First Amendment attorney Eugene Volokh writes about the decision saying:

Here’s my view, which was expressed in this amicus brief that my student Ashley Phillips and I filed on behalf of the Cato Institute: Whether or not the ordinance bars discrimination against messages supporting pro-gay-rights events, a printer has a First Amendment right to refuse to print messages of which he disapproves. As the amicus brief argued,

The government may not require Americans to help distribute speech of which they disapprove. The Supreme Court so held in Wooley v. Maynard, 430 U.S. 705 (1977), when it upheld drivers’ First Amendment right not to display on their license plates a message with which they disagree. The logic of Wooley applies equally to printers’ right not to print such messages.

The government’s interest in preventing discrimination cannot justify restricting Hands On Originals’ First Amendment rights. Hands On Originals is not discriminating based on the sexual orientation of any customer. Rather, its owners are choosing which messages they print. In this respect, the owners’ actions are similar to the actions of the parade organizers in Hurley v. Irish-American Gay, Lesbian & Bisexual Group of Boston, 515 U.S. 557 (1995), who also chose not to spread a particular message through their parade.

In Hurley, the Supreme Court noted that the state, in trying to force the organizers to include a gay pride group in a parade, was applying its antidiscrimination law “in a peculiar way”: to mandate the inclusion of a message, not equal treatment for individuals. And the Court held that this application of antidiscrimination law violated the First Amendment. The Commission’s attempt to apply such law to Hands On Originals’ choice about which materials to print likewise violates the First Amendment.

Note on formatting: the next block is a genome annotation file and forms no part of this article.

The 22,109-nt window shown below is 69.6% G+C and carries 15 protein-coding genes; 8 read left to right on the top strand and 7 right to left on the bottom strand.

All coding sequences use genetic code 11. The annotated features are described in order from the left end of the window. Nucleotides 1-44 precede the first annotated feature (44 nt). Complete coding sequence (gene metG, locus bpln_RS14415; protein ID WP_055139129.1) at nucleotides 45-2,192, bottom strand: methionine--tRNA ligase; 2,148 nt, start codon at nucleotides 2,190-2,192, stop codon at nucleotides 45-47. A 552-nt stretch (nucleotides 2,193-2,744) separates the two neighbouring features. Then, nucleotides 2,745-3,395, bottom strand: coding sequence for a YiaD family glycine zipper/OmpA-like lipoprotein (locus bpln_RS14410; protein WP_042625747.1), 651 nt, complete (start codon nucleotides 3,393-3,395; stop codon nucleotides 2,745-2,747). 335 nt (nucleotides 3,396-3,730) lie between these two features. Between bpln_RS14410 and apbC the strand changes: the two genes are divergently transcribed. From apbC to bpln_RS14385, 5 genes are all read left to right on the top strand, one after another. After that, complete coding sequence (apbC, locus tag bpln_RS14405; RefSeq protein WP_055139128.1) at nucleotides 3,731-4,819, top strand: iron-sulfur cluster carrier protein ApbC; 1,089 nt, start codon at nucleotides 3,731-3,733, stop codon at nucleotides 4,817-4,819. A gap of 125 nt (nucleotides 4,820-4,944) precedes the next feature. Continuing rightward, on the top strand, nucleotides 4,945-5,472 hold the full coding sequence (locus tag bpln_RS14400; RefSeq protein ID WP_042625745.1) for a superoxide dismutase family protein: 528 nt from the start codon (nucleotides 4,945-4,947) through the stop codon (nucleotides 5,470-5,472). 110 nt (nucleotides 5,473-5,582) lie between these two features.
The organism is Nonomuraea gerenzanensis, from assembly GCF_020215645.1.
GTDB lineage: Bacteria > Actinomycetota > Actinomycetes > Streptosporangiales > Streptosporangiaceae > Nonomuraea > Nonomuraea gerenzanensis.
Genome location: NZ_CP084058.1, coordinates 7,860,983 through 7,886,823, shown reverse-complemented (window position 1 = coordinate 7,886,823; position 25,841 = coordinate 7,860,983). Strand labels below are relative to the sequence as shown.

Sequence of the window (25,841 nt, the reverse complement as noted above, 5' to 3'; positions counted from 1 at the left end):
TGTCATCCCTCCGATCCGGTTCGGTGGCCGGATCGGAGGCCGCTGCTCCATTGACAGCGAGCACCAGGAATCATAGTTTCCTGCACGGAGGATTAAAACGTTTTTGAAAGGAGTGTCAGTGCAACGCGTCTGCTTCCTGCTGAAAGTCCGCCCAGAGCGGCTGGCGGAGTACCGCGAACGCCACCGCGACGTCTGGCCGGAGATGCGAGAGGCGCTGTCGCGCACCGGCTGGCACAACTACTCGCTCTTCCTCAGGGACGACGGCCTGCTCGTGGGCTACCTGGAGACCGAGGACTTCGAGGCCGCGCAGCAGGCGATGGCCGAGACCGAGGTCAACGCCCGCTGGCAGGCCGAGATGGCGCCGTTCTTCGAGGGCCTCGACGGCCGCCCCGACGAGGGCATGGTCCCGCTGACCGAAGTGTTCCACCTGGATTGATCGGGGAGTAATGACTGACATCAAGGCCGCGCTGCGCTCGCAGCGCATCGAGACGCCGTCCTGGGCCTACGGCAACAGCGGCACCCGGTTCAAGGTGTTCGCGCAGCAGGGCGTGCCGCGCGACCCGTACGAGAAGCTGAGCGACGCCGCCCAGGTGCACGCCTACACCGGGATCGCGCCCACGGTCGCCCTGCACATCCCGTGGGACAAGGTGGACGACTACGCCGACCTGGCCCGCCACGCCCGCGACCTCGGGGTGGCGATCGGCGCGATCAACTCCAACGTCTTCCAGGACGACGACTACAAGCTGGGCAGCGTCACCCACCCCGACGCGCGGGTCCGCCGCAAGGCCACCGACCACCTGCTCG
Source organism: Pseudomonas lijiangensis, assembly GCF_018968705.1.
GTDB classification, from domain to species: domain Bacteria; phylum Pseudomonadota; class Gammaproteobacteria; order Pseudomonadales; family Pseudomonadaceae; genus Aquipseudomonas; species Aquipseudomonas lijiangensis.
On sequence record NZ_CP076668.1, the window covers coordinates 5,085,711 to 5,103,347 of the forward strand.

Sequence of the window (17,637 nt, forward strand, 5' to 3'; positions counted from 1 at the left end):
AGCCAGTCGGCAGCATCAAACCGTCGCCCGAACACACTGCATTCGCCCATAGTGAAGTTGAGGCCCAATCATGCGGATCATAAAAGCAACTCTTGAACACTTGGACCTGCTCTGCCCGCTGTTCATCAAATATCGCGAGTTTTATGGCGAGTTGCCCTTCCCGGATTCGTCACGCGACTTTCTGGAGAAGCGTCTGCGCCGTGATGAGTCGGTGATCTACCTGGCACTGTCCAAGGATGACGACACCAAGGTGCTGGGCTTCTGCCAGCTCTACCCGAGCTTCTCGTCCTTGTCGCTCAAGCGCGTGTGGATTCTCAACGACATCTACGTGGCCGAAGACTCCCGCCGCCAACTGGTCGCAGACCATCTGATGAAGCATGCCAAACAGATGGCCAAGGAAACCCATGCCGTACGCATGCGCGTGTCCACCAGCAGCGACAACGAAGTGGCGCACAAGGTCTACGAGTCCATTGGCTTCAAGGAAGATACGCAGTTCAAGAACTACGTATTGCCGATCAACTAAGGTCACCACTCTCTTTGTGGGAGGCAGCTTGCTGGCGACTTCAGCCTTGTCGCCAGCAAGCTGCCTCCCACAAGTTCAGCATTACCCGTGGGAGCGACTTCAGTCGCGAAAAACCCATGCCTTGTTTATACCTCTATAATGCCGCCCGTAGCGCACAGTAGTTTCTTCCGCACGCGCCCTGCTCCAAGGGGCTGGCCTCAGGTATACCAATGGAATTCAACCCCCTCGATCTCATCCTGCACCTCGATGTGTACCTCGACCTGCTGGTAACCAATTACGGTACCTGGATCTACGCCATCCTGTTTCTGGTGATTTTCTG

The Supreme Court has held that large organizations, such as cable operators or universities, might be required to convey messages on behalf of other organizations with which they disagree. But Hands On Originals is a small owner-operated company, in which the owners are necessarily closely connected to the speech that Hands On Originals produces. In this respect, the owners of Hands On Originals are much closer to the Maynards in Wooley v. Maynard, whose “individual freedom of mind,” secured the right not to help distribute speech of which they disapproved.

Moreover, the dissenting judge’s argument about the free speech protections offered to the Lexington Pride Festival strikes me as entirely beside the point: The T-shirt would certainly have been constitutionally protected against government suppression, just as the motto “Live Free or Die” would be so protected. But people also have a First Amendment right not to display the message (as in Wooley) or to print the message.

Likewise, the dissenting judge’s argument that requiring HOO to print the T-shirt wouldn’t suggest “that HOO … endorses the Festival” is also beside the point. That was precisely the argument the dissenting justices made in Wooley (quoting the New Hampshire Supreme Court): “The defendants’ … [having] to display plates bearing the State motto carries no implication … that they endorse that motto or profess to adopt it as matter of belief.” But the Wooley majority was unswayed by that: The Maynards, the court held, had a First Amendment right to “refuse to foster … an idea they find morally objectionable,” and thus could not be forced to display the motto even in a context where no one would think that they were endorsing the motto. The same is true of people who don’t want to foster an idea by participating in the creation (rather than display) of messages expressing that idea.

There is a huge difference between discriminating against a gay person and not agreeing with the message a gay person wants you to say and promote.

We continue to wonder that if the government cannot force someone to stand and repeat the Pledge of Allegiance or swear to tell the truth in a court of law, how can the government force people to say things with which they disagree?

They can’t. Or rather they shouldn’t, but as the Human Rights Commission demonstrated, the government often does.


As a small post script to this story, you may remember the post we had the other day concerning Professor Gregory Thatcher of Fresno State who destroyed chalk messages written by a pro-life group and also forced his students to do the same thing. The Alliance Defending Freedom is representing the student pro-life group and has filed suit against the professor and the school.